There has though to be an end to development in the Alps, that will otherwise be inevitably pushed to higher altitudes as lower areas go beyond their developmental capacity, and with Climate Change becoming a major player in the area’s economic future. By though seeking to break ground which has hitherto lain untouched by human intervention propels prospectors into the realms of and reliance on retreating glaciers. Whilst the environmental arguments against the project are unchanging and sufficient to hole the plan below the water line, it beggars belief that such an amount can be spent on a project that could become unfeasible and without its primary natural selling point before any meaningful financial return has been garnered.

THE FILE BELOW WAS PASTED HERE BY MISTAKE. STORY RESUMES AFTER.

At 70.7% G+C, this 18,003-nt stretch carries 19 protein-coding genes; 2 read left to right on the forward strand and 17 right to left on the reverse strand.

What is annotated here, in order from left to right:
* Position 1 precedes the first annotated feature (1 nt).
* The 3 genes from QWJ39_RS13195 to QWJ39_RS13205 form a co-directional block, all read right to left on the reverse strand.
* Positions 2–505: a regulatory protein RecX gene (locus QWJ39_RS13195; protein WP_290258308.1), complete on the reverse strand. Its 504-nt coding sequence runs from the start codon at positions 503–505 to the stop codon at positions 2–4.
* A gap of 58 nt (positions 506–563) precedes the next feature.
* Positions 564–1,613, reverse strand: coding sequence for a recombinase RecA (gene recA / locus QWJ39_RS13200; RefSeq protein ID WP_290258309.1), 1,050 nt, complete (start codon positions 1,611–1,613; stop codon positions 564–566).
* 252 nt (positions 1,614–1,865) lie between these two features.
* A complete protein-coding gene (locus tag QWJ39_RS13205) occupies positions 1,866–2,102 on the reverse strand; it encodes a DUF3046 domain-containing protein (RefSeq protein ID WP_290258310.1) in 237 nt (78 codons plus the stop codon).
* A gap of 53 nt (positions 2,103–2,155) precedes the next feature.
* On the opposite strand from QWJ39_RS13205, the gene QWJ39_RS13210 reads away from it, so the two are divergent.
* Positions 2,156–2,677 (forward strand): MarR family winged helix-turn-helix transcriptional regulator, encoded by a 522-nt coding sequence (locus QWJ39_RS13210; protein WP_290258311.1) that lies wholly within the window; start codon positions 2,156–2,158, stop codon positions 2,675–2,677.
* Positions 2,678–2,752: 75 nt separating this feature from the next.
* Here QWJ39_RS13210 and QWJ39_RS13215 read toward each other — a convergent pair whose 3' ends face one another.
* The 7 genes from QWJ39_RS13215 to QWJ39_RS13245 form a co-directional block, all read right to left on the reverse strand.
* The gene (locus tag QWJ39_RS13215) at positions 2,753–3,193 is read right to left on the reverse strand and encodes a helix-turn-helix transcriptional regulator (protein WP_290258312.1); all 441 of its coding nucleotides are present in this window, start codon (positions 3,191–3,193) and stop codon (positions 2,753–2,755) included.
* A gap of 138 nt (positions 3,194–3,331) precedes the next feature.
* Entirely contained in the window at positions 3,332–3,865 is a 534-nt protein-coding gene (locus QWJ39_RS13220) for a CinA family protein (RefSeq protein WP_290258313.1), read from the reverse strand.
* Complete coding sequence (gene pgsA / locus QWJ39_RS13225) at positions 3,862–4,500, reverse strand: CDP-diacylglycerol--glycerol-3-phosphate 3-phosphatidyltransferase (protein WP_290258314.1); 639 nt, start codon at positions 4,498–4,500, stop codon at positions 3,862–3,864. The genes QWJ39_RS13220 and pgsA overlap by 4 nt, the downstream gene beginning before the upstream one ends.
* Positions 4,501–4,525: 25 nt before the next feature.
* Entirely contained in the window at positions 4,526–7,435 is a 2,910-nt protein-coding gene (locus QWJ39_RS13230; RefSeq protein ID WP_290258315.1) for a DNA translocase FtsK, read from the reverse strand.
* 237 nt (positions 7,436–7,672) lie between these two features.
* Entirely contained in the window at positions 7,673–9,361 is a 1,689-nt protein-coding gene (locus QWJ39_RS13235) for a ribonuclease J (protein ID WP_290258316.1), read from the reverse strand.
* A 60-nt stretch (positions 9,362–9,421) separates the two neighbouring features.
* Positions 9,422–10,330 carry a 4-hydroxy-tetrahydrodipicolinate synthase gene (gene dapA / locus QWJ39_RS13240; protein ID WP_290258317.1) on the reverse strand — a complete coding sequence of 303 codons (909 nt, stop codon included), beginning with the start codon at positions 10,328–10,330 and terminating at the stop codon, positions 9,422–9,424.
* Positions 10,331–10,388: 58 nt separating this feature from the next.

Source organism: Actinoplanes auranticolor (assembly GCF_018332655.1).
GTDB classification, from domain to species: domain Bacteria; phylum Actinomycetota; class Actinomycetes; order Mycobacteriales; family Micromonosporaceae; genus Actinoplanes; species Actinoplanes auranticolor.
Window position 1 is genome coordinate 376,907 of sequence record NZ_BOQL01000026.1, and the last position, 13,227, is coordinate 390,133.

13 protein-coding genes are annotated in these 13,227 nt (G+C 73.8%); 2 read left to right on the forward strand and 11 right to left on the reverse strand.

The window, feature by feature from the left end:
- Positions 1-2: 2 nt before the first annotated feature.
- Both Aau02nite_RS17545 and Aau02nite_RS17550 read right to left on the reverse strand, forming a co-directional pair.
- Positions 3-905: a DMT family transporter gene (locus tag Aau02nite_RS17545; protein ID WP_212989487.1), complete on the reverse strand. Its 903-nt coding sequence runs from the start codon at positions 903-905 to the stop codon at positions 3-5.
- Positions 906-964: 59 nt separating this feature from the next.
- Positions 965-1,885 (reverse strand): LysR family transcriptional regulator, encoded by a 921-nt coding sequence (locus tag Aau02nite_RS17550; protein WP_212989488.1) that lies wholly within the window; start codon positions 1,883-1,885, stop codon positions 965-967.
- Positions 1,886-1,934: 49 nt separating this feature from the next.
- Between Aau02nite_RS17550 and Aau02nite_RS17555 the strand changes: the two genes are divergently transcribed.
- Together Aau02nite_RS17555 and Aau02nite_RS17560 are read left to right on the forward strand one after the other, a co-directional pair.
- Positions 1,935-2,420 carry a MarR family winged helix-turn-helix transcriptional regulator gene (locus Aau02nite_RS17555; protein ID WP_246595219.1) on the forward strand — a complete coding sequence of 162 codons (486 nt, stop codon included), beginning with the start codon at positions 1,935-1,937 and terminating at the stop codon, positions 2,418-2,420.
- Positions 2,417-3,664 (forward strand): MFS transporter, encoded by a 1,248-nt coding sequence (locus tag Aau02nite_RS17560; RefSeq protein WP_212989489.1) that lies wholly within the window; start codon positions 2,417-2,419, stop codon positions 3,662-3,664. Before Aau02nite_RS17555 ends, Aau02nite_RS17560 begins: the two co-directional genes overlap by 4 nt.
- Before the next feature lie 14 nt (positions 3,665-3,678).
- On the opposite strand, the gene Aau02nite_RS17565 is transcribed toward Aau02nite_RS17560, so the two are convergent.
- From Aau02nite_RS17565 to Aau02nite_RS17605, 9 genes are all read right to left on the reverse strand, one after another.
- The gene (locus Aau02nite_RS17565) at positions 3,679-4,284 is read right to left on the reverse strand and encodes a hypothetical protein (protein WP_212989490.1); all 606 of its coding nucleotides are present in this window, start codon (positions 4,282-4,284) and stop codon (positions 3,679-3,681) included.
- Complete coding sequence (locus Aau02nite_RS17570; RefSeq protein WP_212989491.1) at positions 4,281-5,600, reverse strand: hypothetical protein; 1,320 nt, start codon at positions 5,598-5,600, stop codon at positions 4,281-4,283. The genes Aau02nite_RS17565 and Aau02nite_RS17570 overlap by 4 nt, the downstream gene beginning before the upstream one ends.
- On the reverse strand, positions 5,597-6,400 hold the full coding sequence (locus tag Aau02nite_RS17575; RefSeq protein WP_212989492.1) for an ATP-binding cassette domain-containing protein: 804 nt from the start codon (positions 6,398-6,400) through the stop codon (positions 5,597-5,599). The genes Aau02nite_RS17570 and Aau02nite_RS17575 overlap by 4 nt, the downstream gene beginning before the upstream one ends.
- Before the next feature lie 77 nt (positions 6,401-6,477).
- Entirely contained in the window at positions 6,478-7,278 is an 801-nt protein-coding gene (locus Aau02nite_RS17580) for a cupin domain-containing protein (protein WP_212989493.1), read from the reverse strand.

The Pitztal can and should focus on the remoteness of its valley, and similar to the Vental and Jamtal revel in, not chide against its comparative lack of tourist infrastructure and sophistication. This holistic approach can stimulate modest and sympathetic development but will never serve as a template for those seeking the instant, get-rich-quick route to inner and material prosperity at the expense of their natural surroundings, whom working with will in the end result in working against.